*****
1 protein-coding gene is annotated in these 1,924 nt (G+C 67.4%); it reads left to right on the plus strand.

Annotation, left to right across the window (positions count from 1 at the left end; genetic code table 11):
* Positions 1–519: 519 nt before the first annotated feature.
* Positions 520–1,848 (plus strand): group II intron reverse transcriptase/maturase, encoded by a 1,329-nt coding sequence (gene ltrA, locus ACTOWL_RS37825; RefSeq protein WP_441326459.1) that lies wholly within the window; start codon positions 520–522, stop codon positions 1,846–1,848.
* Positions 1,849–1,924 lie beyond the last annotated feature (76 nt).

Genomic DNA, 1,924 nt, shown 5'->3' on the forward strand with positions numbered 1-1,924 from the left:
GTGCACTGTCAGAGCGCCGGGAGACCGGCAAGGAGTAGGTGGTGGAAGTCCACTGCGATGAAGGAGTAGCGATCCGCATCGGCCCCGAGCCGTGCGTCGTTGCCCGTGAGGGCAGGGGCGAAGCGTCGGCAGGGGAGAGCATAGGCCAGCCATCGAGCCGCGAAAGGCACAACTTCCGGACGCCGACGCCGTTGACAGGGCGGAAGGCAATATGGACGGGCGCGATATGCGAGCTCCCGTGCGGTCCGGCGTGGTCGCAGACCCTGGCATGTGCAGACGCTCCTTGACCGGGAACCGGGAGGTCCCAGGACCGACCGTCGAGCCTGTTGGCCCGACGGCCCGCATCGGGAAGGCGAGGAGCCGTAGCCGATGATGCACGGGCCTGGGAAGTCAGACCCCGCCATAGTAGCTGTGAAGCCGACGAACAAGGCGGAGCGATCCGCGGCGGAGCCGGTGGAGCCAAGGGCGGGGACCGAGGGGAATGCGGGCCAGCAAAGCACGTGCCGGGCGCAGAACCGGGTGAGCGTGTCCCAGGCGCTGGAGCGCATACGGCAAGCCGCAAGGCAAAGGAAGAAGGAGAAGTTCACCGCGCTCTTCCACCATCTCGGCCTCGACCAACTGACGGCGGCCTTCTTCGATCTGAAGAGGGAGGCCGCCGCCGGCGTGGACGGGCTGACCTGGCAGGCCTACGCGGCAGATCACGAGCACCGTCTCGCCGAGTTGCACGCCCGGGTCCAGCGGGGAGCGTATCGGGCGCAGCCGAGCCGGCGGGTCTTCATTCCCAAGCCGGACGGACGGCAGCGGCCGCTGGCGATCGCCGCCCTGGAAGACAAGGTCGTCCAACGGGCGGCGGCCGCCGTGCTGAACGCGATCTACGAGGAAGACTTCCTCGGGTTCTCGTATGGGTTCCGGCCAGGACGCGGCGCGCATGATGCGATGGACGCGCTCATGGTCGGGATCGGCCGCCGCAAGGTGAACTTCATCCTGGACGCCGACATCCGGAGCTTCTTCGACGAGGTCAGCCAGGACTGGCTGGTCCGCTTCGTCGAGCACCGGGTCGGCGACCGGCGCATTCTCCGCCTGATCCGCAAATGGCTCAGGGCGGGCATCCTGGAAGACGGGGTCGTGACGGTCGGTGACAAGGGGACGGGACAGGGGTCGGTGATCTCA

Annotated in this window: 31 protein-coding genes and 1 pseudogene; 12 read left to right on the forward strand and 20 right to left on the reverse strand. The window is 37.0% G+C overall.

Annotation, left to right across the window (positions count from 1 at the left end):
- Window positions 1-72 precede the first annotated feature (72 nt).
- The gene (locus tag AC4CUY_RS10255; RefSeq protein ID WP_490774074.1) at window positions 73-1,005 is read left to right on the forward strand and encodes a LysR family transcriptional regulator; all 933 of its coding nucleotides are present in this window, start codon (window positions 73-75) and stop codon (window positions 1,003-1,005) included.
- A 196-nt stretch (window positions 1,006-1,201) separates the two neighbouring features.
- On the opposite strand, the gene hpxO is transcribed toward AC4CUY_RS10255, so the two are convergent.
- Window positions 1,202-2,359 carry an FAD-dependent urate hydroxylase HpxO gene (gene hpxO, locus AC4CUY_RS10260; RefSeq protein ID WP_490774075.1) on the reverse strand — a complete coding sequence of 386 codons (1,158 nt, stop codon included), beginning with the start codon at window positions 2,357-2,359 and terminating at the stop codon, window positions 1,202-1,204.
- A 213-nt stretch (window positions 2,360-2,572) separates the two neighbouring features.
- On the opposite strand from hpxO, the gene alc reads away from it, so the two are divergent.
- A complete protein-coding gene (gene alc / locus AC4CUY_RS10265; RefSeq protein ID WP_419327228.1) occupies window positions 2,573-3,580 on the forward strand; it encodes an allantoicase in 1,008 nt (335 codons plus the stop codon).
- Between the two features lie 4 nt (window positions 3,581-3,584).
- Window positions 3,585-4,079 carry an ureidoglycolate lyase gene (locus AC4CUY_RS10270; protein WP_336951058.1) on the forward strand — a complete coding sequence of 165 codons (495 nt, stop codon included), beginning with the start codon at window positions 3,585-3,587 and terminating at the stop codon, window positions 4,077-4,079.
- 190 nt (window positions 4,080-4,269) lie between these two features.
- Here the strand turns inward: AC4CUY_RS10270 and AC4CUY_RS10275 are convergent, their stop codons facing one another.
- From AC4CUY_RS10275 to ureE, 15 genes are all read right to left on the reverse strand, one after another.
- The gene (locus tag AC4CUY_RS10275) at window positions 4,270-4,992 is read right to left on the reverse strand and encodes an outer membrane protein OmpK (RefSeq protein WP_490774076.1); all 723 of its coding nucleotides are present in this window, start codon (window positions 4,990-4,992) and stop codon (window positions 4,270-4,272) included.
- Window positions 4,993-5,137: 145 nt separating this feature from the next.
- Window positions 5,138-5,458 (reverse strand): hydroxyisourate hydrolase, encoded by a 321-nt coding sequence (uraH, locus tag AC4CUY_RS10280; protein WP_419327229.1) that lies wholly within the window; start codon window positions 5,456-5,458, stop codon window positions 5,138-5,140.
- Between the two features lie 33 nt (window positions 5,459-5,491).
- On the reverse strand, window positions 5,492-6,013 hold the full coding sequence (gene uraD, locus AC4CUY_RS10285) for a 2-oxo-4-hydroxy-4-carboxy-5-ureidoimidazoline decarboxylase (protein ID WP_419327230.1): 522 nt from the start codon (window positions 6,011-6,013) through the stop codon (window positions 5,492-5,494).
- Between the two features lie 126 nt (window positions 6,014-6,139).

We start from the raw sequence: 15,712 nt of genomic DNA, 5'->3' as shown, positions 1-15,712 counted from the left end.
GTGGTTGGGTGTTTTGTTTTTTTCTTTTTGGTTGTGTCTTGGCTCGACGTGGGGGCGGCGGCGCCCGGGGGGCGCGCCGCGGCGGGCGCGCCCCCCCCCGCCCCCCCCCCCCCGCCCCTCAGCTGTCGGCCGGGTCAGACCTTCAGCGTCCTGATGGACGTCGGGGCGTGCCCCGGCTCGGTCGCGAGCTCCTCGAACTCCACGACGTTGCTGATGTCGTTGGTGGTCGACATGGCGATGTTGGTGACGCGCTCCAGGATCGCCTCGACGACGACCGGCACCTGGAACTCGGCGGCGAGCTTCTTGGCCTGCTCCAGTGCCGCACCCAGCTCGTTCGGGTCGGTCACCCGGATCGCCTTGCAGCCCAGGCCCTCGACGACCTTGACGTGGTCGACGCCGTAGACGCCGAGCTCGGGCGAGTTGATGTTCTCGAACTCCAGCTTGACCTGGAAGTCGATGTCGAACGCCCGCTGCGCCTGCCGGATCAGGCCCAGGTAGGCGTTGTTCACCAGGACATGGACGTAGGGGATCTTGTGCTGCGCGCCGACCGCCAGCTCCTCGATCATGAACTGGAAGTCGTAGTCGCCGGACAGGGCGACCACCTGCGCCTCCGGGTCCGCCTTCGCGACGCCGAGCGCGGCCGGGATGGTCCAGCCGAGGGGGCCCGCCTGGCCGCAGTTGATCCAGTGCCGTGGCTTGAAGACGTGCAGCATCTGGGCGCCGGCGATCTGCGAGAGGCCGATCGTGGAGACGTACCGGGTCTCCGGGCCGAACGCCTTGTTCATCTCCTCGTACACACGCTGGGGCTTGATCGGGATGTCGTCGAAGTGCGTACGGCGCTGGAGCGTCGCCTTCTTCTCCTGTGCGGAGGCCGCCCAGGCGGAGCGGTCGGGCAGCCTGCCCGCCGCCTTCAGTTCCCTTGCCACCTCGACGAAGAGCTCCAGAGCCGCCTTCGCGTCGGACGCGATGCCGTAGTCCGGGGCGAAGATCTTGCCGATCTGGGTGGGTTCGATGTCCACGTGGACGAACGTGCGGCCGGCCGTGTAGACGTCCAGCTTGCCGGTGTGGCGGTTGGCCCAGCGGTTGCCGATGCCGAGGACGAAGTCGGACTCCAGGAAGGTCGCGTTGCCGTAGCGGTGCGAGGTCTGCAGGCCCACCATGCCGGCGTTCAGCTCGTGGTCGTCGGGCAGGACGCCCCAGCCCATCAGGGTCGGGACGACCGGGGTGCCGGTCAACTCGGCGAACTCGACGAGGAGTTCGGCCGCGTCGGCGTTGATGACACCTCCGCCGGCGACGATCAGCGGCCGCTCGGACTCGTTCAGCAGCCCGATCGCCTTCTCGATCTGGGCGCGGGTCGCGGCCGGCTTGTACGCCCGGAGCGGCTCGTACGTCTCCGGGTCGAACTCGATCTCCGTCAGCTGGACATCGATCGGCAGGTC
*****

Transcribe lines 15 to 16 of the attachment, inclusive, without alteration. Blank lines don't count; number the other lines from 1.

- A 213-nt stretch (window positions 2,360-2,572) separates the two neighbouring features.
- On the opposite strand from hpxO, the gene alc reads away from it, so the two are divergent.